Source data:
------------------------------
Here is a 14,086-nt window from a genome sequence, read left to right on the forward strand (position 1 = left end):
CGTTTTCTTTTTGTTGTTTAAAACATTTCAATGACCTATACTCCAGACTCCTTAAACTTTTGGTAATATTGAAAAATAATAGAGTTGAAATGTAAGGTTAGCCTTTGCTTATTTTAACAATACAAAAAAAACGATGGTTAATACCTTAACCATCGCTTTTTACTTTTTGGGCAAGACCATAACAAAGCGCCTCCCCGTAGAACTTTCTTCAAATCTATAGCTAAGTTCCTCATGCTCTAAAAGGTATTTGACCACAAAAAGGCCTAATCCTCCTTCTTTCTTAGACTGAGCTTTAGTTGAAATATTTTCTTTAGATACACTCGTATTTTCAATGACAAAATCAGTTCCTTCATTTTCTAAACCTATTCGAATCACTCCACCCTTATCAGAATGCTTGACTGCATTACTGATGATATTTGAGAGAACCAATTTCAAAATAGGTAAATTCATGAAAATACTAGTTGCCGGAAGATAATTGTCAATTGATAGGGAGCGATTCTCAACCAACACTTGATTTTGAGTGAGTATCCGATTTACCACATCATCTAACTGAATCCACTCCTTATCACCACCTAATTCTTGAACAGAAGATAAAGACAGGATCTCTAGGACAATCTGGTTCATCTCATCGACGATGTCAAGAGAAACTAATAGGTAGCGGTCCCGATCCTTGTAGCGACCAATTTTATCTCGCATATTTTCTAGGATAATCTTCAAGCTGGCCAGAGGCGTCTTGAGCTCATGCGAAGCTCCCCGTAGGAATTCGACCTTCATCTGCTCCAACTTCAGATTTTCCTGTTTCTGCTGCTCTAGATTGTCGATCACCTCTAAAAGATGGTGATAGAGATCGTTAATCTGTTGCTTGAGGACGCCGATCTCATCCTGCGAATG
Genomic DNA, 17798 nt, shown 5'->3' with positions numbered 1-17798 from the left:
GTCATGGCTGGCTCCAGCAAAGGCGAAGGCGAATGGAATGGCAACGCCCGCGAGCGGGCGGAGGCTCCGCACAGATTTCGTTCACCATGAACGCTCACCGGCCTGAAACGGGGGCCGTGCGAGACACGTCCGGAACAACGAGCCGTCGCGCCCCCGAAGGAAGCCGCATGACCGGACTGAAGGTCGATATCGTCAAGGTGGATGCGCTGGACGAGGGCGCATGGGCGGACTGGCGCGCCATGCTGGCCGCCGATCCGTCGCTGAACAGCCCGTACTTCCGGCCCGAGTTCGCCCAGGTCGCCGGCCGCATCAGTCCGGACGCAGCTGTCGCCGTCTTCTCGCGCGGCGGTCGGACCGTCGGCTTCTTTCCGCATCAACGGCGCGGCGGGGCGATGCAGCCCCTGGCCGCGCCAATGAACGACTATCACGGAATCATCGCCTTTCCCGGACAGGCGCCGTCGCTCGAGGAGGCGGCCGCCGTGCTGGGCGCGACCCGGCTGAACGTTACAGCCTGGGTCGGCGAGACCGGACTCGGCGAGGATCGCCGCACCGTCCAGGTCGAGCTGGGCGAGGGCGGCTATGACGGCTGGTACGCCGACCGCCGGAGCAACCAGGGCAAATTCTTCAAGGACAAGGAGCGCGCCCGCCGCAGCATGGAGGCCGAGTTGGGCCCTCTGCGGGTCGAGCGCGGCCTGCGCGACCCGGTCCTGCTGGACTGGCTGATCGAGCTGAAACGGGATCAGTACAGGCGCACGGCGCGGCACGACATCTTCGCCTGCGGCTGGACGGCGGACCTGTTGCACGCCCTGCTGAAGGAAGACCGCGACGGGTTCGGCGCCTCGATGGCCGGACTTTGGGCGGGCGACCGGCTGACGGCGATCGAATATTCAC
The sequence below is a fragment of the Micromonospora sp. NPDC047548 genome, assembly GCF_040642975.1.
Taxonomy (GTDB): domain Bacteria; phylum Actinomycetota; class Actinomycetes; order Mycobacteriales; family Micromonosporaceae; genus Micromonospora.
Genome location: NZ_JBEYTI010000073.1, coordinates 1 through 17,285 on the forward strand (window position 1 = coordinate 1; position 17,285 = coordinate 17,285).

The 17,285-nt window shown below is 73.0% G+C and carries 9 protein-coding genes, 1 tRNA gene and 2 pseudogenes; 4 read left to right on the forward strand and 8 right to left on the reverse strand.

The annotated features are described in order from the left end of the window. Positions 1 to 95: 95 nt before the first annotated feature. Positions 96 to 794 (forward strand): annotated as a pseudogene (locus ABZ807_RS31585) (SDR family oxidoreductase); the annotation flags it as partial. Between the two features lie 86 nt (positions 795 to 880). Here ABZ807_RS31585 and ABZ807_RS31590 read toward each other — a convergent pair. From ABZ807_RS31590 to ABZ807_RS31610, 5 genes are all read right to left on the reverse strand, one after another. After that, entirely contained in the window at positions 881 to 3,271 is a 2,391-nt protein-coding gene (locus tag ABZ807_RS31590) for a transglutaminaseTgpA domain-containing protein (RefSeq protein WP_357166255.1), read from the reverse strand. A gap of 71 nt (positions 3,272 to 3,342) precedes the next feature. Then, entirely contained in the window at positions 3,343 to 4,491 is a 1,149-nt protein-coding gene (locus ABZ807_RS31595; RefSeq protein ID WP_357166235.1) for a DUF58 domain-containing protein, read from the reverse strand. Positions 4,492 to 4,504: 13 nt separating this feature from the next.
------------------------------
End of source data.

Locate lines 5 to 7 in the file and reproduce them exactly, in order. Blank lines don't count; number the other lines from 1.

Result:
The sequence below is a fragment of the Micromonospora sp. NPDC047548 genome, assembly GCF_040642975.1.
Taxonomy (GTDB): domain Bacteria; phylum Actinomycetota; class Actinomycetes; order Mycobacteriales; family Micromonosporaceae; genus Micromonospora.
Genome location: NZ_JBEYTI010000073.1, coordinates 1 through 17,285 on the forward strand (window position 1 = coordinate 1; position 17,285 = coordinate 17,285).